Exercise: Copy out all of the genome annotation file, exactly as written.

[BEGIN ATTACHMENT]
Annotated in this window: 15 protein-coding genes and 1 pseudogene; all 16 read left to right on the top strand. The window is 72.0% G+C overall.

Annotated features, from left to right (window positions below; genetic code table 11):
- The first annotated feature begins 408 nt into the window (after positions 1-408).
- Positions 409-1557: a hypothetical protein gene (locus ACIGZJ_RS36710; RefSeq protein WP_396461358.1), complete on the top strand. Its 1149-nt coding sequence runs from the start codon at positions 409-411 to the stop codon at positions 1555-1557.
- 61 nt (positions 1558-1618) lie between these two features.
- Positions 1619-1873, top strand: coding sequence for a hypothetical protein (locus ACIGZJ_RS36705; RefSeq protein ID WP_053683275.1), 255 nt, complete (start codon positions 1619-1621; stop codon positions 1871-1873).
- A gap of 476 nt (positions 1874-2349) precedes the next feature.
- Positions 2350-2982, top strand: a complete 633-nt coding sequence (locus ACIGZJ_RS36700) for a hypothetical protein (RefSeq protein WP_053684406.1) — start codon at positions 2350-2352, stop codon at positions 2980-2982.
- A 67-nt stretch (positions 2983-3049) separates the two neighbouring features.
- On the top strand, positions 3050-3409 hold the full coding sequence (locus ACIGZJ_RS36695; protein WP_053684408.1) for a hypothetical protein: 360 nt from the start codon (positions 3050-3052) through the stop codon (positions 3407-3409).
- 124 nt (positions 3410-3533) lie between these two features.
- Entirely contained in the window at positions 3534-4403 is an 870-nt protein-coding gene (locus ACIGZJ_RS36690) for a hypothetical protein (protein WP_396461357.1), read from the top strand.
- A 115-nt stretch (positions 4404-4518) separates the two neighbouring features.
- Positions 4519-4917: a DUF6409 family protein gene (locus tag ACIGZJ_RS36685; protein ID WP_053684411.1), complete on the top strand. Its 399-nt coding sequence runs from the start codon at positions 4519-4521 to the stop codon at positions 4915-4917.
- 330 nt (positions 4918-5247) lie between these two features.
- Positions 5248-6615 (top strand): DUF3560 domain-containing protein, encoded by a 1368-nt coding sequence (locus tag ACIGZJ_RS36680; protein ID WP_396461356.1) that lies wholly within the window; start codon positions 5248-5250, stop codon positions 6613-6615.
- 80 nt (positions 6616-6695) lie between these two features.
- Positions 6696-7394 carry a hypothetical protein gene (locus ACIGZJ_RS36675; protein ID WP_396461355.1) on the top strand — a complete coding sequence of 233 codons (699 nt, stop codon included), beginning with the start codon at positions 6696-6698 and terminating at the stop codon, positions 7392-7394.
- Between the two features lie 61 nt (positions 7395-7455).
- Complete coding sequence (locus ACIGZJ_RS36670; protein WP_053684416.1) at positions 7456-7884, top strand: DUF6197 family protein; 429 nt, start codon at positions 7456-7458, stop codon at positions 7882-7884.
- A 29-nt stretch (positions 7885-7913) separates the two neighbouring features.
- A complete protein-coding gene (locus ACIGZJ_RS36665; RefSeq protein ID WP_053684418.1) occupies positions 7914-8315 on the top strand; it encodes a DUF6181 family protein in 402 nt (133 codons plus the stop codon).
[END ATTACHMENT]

Annotated in this window: 15 protein-coding genes and 1 pseudogene; all 16 read left to right on the top strand. The window is 72.0% G+C overall.

Annotated features, from left to right (window positions below; genetic code table 11):
- The first annotated feature begins 408 nt into the window (after positions 1-408).
- Positions 409-1557: a hypothetical protein gene (locus ACIGZJ_RS36710; RefSeq protein WP_396461358.1), complete on the top strand. Its 1149-nt coding sequence runs from the start codon at positions 409-411 to the stop codon at positions 1555-1557.
- 61 nt (positions 1558-1618) lie between these two features.
- Positions 1619-1873, top strand: coding sequence for a hypothetical protein (locus ACIGZJ_RS36705; RefSeq protein ID WP_053683275.1), 255 nt, complete (start codon positions 1619-1621; stop codon positions 1871-1873).
- A gap of 476 nt (positions 1874-2349) precedes the next feature.
- Positions 2350-2982, top strand: a complete 633-nt coding sequence (locus ACIGZJ_RS36700) for a hypothetical protein (RefSeq protein WP_053684406.1) — start codon at positions 2350-2352, stop codon at positions 2980-2982.
- A 67-nt stretch (positions 2983-3049) separates the two neighbouring features.
- On the top strand, positions 3050-3409 hold the full coding sequence (locus ACIGZJ_RS36695; protein WP_053684408.1) for a hypothetical protein: 360 nt from the start codon (positions 3050-3052) through the stop codon (positions 3407-3409).
- 124 nt (positions 3410-3533) lie between these two features.
- Entirely contained in the window at positions 3534-4403 is an 870-nt protein-coding gene (locus ACIGZJ_RS36690) for a hypothetical protein (protein WP_396461357.1), read from the top strand.
- A 115-nt stretch (positions 4404-4518) separates the two neighbouring features.
- Positions 4519-4917: a DUF6409 family protein gene (locus tag ACIGZJ_RS36685; protein ID WP_053684411.1), complete on the top strand. Its 399-nt coding sequence runs from the start codon at positions 4519-4521 to the stop codon at positions 4915-4917.
- 330 nt (positions 4918-5247) lie between these two features.
- Positions 5248-6615 (top strand): DUF3560 domain-containing protein, encoded by a 1368-nt coding sequence (locus tag ACIGZJ_RS36680; protein ID WP_396461356.1) that lies wholly within the window; start codon positions 5248-5250, stop codon positions 6613-6615.
- 80 nt (positions 6616-6695) lie between these two features.
- Positions 6696-7394 carry a hypothetical protein gene (locus ACIGZJ_RS36675; protein ID WP_396461355.1) on the top strand — a complete coding sequence of 233 codons (699 nt, stop codon included), beginning with the start codon at positions 6696-6698 and terminating at the stop codon, positions 7392-7394.
- Between the two features lie 61 nt (positions 7395-7455).
- Complete coding sequence (locus ACIGZJ_RS36670; protein WP_053684416.1) at positions 7456-7884, top strand: DUF6197 family protein; 429 nt, start codon at positions 7456-7458, stop codon at positions 7882-7884.
- A 29-nt stretch (positions 7885-7913) separates the two neighbouring features.
- A complete protein-coding gene (locus ACIGZJ_RS36665; RefSeq protein ID WP_053684418.1) occupies positions 7914-8315 on the top strand; it encodes a DUF6181 family protein in 402 nt (133 codons plus the stop codon).